The risks and potential complications of having an arm lift are very similar to those of many other cosmetic surgeries.
Bleeding is a risk with an arm lift as it is with any kind of surgery. To reduce the risk of bleeding and bruising, it is recommended that you stay away from any type of medication that can thin your blood for at least two weeks before surgery. Your surgeon should give you a list of these, which can be very extensive and includes things like aspirin, ibuprofen, fish oil and vitamin E.
Infection is also a common risk with surgery. Most patients will receive an intravenous dose of an antibiotic right before their procedure and may be on oral antibiotics for just a few days.
Unfortunately, scarring is one of the bigger concerns with an arm lift because, with most lifts, it extends from the armpit (axilla) to below the elbow and may also include the lateral chest. Usually the scars become fairly fine lines but can get thick and hard (hypertrophic scarring) in some patients and this is more common if the skin edges separate. Most patients having an arm lift have very thin skin in that area which makes it more difficult to close the skin without external sutures which can make the scars worse. You should keep your arm motion to a minimum for the first week or two after an arm lift to avoid tension on the incision.
Seroma is a risk with many post-bariactric procedures such as tummy tucks, arm lifts and thigh lifts. These occur because of an interruption of the flow of lymph fluid in the area treated. This fluid then backs up into the tissue causing swelling and sometimes clear drainage form the incision and may require aspiration, drainage or surgical removal. A seroma can also become infected which may require antibiotics, drainage, etc.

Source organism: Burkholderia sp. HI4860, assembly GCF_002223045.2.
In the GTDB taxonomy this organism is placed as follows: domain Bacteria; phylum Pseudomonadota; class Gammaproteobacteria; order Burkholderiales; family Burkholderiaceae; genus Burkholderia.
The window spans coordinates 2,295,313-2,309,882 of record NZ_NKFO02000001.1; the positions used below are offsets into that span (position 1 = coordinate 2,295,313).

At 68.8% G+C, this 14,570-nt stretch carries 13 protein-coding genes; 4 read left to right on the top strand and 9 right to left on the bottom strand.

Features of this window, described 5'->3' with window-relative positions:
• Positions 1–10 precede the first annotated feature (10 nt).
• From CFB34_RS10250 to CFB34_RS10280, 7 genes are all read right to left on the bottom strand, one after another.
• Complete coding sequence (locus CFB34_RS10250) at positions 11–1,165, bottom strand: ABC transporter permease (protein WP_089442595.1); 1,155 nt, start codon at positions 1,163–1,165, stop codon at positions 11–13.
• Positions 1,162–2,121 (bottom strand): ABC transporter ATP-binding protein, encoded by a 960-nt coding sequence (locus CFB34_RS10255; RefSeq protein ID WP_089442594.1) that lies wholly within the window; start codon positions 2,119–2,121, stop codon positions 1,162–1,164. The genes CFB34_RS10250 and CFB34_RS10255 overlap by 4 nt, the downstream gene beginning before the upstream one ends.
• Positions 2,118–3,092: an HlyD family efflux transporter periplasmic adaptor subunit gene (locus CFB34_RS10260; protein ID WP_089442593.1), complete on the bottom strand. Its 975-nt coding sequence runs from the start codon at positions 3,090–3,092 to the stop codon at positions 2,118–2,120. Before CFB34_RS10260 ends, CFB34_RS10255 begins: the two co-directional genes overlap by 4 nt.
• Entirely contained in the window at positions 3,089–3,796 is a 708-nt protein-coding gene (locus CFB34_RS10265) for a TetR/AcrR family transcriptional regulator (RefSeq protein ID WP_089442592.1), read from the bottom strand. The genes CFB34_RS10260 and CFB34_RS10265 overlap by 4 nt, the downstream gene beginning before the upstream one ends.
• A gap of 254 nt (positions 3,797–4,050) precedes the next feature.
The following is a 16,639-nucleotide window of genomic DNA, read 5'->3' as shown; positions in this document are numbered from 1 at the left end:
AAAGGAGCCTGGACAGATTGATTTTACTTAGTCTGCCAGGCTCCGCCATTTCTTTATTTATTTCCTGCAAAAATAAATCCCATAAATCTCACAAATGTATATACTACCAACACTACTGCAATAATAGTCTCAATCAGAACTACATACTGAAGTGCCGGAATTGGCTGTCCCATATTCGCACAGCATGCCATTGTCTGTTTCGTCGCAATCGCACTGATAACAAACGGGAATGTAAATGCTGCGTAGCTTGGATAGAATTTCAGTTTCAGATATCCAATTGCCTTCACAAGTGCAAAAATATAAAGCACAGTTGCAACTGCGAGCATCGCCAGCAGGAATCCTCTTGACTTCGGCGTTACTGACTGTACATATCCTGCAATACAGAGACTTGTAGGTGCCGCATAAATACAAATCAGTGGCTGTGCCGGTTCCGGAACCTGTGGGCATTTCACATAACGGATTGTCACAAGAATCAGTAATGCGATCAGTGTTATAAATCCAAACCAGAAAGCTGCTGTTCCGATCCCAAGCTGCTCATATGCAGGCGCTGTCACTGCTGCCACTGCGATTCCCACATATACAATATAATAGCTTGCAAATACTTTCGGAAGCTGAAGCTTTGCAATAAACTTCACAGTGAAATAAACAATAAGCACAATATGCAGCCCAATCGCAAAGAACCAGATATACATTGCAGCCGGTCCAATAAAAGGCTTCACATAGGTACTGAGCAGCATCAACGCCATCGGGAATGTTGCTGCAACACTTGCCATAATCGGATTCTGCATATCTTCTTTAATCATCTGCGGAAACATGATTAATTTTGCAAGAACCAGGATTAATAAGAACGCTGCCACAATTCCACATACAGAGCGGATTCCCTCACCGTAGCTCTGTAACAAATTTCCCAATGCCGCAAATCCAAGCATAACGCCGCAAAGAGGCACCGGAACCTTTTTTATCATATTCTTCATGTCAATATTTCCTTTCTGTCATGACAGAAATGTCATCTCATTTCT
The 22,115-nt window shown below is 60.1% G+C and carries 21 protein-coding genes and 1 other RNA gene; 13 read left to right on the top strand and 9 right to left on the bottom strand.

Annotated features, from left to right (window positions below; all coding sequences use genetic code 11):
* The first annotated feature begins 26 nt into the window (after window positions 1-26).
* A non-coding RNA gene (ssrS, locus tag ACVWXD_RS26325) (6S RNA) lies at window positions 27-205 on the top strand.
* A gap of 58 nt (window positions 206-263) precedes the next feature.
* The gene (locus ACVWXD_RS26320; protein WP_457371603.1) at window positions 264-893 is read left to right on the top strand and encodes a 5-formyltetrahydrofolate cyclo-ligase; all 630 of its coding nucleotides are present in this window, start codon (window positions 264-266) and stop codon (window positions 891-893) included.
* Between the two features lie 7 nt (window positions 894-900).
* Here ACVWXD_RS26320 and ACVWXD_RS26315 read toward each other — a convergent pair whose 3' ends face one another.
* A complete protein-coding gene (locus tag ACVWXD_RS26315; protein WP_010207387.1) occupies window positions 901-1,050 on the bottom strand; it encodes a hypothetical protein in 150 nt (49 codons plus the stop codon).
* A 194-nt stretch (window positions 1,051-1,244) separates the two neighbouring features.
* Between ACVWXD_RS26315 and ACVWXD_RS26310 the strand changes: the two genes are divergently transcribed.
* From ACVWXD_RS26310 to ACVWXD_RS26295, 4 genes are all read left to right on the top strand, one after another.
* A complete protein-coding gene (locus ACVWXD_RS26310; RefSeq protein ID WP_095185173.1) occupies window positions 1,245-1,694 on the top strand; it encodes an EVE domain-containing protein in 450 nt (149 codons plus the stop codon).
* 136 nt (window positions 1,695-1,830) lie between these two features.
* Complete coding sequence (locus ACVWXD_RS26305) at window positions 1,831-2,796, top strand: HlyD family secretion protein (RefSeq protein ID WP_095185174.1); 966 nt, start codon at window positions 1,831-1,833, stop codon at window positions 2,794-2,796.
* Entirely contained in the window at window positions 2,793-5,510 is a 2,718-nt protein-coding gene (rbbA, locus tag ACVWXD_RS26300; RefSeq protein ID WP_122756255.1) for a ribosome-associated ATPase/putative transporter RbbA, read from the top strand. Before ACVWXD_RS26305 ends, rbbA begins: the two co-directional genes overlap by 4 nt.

You will have an opportunity to discuss risks with the anesthesiologist prior to surgery. It is very important that you not eat or drink anything after midnight the night before surgery. Smokers have a higher risk of pneumonia after general anesthesia as well as skin loss due to lack of blood supply caused by the combination of surgery and nicotine. This includes secondary smoke, which must be avoided as well.
Blood clots can form in the leg veins after prolonged immobilization or surgery. These can be very serious as they can break off and go to the heart or lungs. You will get an injection of a blood thinner right before surgery and you will have compression boots or stockings on your legs during surgery and in the recovery room. It is important for you to get up and walk frequently after surgery to avoid blood clots.
There are other risks as well associated with elective plastic surgery. To reduce the risk of problems after surgery, it is important to carefully follow your surgeon's advice and instructions both before and after surgery.